In the meantime, the recruitment organizers were wrangling back and forth over on whether or not to cancel the event. Personally, I thought it was obvious why they should cancel it. First of all, no volunteers had shown up. Secondly, you controlling freaks, it’s the end of the world. Nobody wants to volunteer for a nonprofit when it’s fu%*ing Armageddon outside.
After thirty minutes of this, they decided to let us go, and the bus took us back to our cars. On the highway, the traffic was worse than ever with the cars, at times, not moving at all.
I turned the radio on and as I did, my dear friend Michele Norris gently let me know that yet another plane had crashed, but this time in a field in Pennsylvania. Uhhh, my chest was starting to hurt, I couldn’t breath. The car seemed like a moving target, and I wanted to jump out of it and run.
All the way back to Baltimore I imagined a WWIII scenario. More than anything I wanted desperately to get back home to Texas, but because of the war, there would be gas shortages, and I would have to walk most of the way, which I was very willing to do. I thought about where I would sleep, and where would I find food? Would the ATMs work anymore? I have a Bank of America card. They have their money kiosk everywhere, so maybe that wouldn’t be such a problem.
When I drove into the city, rather than go home to my crappy little row house apartment, I decided to head into work at the museum.
It never occurred to me that the AVAM might be closed.
The American Visionary Art Museum is located on Key Highway right across from Baltimore’s Inner Harbor. The Inner Harbor is a big tourist attraction, with shops, restaurants, museums, an aquarium and dragon and swan paddleboat rides. A couple of hours after the Twin Towers were attacked, the Baltimore World Trade Center, which is located on the Inner Harbor as well, received what were believed to be credible bomb threats. Because of the threats, almost every museum and business within the area was evacuated and closed.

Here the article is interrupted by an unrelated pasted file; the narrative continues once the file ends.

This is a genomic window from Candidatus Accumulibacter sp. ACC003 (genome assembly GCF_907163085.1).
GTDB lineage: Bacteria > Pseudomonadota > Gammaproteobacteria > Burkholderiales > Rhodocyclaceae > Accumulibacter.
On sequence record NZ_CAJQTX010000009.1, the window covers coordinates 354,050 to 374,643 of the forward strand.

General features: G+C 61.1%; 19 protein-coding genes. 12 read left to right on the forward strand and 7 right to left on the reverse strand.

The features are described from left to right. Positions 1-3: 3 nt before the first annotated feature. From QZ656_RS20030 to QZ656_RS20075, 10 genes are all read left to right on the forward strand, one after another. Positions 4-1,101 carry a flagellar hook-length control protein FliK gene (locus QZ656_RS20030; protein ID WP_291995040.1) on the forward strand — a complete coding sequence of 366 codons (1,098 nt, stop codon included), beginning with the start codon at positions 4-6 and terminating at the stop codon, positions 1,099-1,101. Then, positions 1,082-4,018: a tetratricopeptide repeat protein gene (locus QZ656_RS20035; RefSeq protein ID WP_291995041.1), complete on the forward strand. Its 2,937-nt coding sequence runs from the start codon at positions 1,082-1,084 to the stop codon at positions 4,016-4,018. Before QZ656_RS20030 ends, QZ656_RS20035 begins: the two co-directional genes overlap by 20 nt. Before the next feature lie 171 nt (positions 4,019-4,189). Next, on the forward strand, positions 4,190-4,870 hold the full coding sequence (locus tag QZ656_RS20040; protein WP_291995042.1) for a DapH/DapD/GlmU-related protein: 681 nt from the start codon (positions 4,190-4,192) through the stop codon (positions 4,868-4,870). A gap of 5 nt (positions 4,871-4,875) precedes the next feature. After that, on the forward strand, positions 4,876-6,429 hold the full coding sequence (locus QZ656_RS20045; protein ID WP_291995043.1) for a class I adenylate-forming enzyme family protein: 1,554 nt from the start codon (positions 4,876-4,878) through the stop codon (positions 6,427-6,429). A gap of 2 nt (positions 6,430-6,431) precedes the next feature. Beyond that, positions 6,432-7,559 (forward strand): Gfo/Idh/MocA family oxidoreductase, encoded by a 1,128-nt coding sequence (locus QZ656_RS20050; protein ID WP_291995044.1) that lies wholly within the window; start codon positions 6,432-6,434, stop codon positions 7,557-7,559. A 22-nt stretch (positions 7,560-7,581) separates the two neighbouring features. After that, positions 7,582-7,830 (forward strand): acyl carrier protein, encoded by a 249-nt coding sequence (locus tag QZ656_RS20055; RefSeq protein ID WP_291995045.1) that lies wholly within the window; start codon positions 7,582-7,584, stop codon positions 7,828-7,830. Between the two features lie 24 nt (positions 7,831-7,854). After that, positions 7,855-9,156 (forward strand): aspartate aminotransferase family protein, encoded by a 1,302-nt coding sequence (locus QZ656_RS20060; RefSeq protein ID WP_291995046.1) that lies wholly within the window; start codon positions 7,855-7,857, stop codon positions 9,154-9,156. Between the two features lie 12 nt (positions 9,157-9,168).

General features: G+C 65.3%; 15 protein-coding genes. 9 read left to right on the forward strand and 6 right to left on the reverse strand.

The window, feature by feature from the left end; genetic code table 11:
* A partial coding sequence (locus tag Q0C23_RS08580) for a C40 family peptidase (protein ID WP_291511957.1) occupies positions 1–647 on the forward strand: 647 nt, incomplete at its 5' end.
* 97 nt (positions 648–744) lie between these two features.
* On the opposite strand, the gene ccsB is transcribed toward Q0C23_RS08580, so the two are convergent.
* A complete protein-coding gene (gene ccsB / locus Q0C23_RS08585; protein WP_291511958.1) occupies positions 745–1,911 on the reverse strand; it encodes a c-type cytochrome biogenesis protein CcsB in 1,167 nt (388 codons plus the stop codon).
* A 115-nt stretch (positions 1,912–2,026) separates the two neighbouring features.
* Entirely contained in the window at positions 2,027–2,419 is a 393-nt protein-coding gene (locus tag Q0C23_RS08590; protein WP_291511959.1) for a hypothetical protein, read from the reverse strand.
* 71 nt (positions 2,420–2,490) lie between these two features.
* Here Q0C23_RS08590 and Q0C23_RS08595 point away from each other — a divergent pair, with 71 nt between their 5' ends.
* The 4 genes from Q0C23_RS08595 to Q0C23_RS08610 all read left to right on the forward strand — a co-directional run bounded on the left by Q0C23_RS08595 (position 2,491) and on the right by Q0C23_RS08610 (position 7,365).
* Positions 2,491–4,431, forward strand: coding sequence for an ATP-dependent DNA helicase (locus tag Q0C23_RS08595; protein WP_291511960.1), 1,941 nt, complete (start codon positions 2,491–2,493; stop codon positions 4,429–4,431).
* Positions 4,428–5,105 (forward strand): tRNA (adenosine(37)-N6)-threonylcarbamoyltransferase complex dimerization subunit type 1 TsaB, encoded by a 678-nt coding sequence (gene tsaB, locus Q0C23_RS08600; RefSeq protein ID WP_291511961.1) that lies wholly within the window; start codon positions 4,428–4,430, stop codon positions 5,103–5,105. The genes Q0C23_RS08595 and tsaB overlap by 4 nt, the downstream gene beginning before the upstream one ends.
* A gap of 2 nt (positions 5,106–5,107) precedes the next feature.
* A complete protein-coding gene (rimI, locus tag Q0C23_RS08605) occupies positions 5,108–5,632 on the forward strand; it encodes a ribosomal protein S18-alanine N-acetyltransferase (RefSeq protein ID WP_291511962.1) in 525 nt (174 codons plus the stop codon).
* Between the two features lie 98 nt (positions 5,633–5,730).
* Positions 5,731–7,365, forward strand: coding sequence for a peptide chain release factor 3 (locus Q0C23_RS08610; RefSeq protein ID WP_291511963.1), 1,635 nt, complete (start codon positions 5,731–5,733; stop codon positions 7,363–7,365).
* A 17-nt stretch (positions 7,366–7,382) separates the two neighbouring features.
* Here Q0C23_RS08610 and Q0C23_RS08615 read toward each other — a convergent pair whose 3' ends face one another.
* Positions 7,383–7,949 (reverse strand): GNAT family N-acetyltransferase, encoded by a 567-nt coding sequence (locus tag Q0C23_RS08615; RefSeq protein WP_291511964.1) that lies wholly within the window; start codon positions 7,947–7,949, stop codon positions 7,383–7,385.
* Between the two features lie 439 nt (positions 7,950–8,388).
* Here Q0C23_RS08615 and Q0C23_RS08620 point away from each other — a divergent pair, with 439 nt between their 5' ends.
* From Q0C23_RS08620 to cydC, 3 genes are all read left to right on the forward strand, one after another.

Almost every museum, except for the one I worked in.
My boss, in her own very thoughtful and special way, decided that the closure of every business and every museum in our immediate vicinity was a good thing, because it presented an incredible window of opportunity for the AVAM. As the only open venue in the tourist district, she imagined the museum would attract record audience numbers, possibly making more money in a single day than the museum had in its combined history.
Well of course staying open makes perfect sense, wouldn’t you agree? I mean, if I were from out of town, scared out of my wits, under the impression that the country was under attack by hostile outside forces, the first place I would want to go to would be a cultural institution located in an area that was fixin’ to blow sky high.
Four people came to the museum that day—two grandparents who brought their two grandkids in the hopes of finding a more pleasant alternative to sitting in front of a TV set watching people plummet to their deaths from the windows of New York’s towering inferno of a Trade Center.
When I got to the museum, a lot of the employees, including staff and a hired installation crew, were up in the third floor library glued to the television. I went up there and sat at a table next to my friends. There were plates of food in front of us, but no one had any appetite.